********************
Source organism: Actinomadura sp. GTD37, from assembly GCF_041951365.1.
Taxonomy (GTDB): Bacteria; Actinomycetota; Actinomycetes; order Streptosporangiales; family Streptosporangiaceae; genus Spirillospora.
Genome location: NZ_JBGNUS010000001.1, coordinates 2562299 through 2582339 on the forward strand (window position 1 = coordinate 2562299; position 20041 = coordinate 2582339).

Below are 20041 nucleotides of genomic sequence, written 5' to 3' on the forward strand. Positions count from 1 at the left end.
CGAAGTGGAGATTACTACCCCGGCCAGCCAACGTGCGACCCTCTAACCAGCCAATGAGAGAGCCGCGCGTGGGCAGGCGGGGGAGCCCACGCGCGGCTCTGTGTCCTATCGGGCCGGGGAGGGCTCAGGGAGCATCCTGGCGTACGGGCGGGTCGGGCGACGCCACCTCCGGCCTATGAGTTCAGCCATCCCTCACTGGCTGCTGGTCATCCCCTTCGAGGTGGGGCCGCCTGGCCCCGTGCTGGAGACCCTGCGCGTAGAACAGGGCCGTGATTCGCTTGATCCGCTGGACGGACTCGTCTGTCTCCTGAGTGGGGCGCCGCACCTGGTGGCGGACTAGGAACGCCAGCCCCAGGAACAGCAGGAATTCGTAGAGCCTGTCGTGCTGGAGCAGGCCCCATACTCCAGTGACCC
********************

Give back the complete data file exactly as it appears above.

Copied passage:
Source organism: Actinomadura sp. GTD37, from assembly GCF_041951365.1.
Taxonomy (GTDB): Bacteria; Actinomycetota; Actinomycetes; order Streptosporangiales; family Streptosporangiaceae; genus Spirillospora.
Genome location: NZ_JBGNUS010000001.1, coordinates 2562299 through 2582339 on the forward strand (window position 1 = coordinate 2562299; position 20041 = coordinate 2582339).

Below are 20041 nucleotides of genomic sequence, written 5' to 3' on the forward strand. Positions count from 1 at the left end.
CGAAGTGGAGATTACTACCCCGGCCAGCCAACGTGCGACCCTCTAACCAGCCAATGAGAGAGCCGCGCGTGGGCAGGCGGGGGAGCCCACGCGCGGCTCTGTGTCCTATCGGGCCGGGGAGGGCTCAGGGAGCATCCTGGCGTACGGGCGGGTCGGGCGACGCCACCTCCGGCCTATGAGTTCAGCCATCCCTCACTGGCTGCTGGTCATCCCCTTCGAGGTGGGGCCGCCTGGCCCCGTGCTGGAGACCCTGCGCGTAGAACAGGGCCGTGATTCGCTTGATCCGCTGGACGGACTCGTCTGTCTCCTGAGTGGGGCGCCGCACCTGGTGGCGGACTAGGAACGCCAGCCCCAGGAACAGCAGGAATTCGTAGAGCCTGTCGTGCTGGAGCAGGCCCCATACTCCAGTGACCC